Yes/No: Should schools implement security cameras on campus?


Melina Ramirez

Data collected from BVH students by the Crusader who believe whether or not schools should implement security cameras.



By: Antoinette Gilbert

A few months ago at Bonita Vista High (BVH), there were students that participated in “Devious Licks” — a TikTok challenge— by stealing school property.  If schools were to install security cameras, the probability of these issues recurring would be low and students would be held accountable. 

Security cameras can help students, teachers and other school staff members with controlling violence between students such as bullying and fights. According to, there are approximately 20 percent of students ages 12 to 18 years old that have experienced bullying. 

Additionally, as stated by  Centers for Disease Control and Prevention, there are approximately 18 physical-fighting incidents occurring per 100 students every month. By installing security cameras throughout school’s campuses, such as BVH,  it ensures that there will be repercussions for those responsible.

School Security Cameras and Video Surveillance in Schools written by David Santiago, states that security cameras at school are known to ensure campus safety. They maintain the safety and peacefulness of the school’s environment, by recording any incidents that could occur. 

For students, teachers and other staff members, school security cameras can create safer environments for teachers and students alike, because they decrease the possibility of theft, mischief and vandalism that had also occurred on BVH school grounds. Cameras placed on school campuses will help to prevent vandalism, break-ins, false fire-alarms, trespassing and other incidents.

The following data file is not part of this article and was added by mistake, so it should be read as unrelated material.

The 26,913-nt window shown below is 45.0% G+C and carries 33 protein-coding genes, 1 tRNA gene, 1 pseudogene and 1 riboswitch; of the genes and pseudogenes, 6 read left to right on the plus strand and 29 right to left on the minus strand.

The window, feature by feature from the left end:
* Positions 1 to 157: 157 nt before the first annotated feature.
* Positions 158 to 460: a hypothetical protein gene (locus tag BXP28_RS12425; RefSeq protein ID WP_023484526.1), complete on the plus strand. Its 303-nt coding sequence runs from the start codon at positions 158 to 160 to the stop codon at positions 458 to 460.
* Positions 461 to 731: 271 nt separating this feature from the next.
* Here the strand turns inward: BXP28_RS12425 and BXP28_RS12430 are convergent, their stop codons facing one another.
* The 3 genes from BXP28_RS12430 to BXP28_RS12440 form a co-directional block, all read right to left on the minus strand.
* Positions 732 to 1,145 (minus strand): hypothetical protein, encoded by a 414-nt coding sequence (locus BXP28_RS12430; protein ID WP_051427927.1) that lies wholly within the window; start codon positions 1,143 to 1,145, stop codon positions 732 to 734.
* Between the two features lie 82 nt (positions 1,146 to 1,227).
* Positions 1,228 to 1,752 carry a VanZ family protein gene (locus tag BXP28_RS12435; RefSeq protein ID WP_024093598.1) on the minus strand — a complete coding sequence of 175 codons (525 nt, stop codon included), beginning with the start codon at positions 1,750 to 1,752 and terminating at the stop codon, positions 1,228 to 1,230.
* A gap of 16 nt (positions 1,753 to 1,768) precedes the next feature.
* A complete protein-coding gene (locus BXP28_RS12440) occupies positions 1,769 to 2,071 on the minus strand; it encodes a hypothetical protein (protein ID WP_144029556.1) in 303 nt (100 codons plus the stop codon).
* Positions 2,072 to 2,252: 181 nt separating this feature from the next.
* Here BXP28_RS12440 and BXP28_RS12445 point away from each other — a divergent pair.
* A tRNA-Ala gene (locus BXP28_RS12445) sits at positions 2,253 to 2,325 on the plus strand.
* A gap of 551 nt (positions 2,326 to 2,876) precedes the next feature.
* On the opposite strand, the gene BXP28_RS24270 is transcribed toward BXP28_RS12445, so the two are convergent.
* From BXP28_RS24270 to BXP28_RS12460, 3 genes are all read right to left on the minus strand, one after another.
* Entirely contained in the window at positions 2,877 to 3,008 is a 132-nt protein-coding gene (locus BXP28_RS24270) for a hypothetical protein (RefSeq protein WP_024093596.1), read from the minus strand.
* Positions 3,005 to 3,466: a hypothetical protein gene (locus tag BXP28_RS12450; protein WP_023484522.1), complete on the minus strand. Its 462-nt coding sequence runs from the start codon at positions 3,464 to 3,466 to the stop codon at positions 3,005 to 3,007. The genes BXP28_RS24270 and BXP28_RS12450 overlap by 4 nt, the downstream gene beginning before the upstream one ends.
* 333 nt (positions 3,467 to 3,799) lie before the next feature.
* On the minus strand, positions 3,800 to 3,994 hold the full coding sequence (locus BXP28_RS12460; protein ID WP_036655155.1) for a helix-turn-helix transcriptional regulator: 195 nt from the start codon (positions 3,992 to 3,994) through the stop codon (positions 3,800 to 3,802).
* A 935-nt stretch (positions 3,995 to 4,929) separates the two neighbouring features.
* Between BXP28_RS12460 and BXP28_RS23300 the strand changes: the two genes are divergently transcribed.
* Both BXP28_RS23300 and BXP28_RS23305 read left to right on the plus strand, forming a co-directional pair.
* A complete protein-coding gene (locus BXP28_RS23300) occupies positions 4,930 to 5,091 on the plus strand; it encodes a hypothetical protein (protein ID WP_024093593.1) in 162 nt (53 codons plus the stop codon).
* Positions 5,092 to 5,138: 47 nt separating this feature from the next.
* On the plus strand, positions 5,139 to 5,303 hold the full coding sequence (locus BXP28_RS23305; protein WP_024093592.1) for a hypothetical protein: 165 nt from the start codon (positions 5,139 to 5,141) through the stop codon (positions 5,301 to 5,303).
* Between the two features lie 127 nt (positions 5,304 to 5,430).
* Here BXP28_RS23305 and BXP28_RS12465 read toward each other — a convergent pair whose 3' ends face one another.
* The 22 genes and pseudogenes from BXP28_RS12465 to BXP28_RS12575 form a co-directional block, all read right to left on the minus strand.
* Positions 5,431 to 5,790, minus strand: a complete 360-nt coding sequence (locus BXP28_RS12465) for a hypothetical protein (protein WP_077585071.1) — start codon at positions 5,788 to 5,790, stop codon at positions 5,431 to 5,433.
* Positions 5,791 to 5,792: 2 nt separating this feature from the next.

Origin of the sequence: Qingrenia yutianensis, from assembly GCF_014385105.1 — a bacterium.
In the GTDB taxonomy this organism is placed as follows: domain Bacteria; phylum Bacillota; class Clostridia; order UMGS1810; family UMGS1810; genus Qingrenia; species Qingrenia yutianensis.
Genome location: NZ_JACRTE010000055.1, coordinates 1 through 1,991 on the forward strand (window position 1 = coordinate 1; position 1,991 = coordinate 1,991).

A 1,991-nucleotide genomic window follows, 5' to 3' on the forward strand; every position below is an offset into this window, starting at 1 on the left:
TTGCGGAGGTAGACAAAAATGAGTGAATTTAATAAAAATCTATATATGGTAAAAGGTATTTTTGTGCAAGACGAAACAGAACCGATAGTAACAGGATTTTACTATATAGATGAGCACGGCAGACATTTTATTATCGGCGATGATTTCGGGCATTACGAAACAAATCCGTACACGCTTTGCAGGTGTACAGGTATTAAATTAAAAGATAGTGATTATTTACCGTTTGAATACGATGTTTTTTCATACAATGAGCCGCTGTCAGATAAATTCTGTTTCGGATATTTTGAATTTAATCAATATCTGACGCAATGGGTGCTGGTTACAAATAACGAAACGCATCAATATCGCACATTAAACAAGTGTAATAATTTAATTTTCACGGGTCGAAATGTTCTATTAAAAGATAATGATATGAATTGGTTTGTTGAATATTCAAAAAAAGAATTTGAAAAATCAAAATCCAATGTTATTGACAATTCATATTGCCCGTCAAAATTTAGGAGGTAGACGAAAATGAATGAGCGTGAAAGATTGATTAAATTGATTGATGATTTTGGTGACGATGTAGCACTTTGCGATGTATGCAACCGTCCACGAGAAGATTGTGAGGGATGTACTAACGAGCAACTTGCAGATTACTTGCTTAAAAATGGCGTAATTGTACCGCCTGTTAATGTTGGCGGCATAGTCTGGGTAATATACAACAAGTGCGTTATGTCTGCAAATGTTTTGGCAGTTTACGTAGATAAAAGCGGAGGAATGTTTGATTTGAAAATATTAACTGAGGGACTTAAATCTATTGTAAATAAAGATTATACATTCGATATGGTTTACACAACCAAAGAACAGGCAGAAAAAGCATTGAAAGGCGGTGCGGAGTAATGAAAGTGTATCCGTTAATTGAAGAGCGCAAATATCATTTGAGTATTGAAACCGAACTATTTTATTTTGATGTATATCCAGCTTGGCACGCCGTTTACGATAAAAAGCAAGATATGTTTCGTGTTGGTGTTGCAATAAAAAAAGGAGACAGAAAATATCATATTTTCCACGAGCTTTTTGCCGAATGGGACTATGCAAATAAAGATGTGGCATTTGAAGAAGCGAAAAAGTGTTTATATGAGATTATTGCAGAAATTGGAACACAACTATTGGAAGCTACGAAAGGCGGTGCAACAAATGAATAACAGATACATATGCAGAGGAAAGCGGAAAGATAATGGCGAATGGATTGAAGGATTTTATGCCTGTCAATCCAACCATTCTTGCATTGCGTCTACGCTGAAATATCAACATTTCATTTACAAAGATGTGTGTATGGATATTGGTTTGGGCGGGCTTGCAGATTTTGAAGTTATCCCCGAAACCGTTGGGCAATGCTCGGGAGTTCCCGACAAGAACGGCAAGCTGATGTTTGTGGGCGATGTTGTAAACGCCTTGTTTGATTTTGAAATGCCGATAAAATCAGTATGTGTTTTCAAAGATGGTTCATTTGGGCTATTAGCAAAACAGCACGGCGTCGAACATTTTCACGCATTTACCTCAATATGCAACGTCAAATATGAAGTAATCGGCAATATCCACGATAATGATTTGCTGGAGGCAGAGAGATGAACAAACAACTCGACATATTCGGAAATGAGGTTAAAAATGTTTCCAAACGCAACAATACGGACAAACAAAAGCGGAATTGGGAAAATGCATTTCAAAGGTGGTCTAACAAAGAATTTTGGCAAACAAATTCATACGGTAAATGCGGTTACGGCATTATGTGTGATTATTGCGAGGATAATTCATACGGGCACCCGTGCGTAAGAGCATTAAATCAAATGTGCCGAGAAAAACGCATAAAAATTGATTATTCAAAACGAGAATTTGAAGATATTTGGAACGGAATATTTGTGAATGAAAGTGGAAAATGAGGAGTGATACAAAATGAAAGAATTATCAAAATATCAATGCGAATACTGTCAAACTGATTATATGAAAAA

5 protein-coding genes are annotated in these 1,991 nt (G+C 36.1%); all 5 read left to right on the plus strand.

A few weeks ago, students from an unidentified school trespassed the BVH campus. These same students vandalized the school by spray-painting antisemitic and homophobic statements on school property and breaking a window in room 907.

For others security cameras may cause problems for others personal privacy. Parents may not feel comfortable with their children being taped by the school without their permission as well, but they do ensure students safety.

Although some may argue that security cameras would lead to the lack of privacy, it is crucial to understand that security cameras are meant to keep students safe. Cameras should be installed not to invade a person’s privacy, but to protect schools by deterring criminal activity by providing material evidence when an incident has been caught on film. By the following as students vandalizing the school property and trespassing.

Stealing is a big problem that may still occur and needs to be stopped. Not too long-ago students have been stealing school supplies. The security cameras can be strategically placed in order to protect valuable school supplies like computers, equipment, trophies, books and other school supplies. Some reasonable places to place the school cameras would be in the classrooms.

According to the US National Liberty of Medicine National Institutes of Health, 15 percent of high school students have stolen in their life. If security cameras were to be implemented through school campuses, the percentages would decrease.

Security cameras are meant to record footage so people can watch it if needed. Security cameras can not stop crimes and they do not alert people like an alarm would. However, they can provide evidence that can assist with the incidents that may occur.

In conclusion, installing security cameras can make school grounds a safer place. Schools should install security cameras because they can determine misbehaviors. Additionally, they can also maintain the safety of students and school’s staff members.



By: Madison Knudson

The topic of security cameras in schools creates vast arguments from opposing sides on whether or not they should be implemented throughout school campuses.  Administrators and educators need to consider the many advantages and disadvantages of instituting different types of security, such as cameras throughout schools’ campuses. However, Bonita Vista High (BVH) needs to consider and examine the disadvantages a little closer regarding the implementation of cameras across campus.

According to Cons of Security Cameras in Schools by Cindy Pearce, cameras cannot be used in areas such as bathrooms and locker rooms due to legality purposes, where students and staff members have a reasonable expectation of privacy. Some people on campus may feel uncomfortable with the placement of cameras because it may be seen as an invasion of privacy. If there are violations of a student’s privacy, it can create legal liabilities. For example, if the security was installed or used incorrectly and the use of hidden cameras.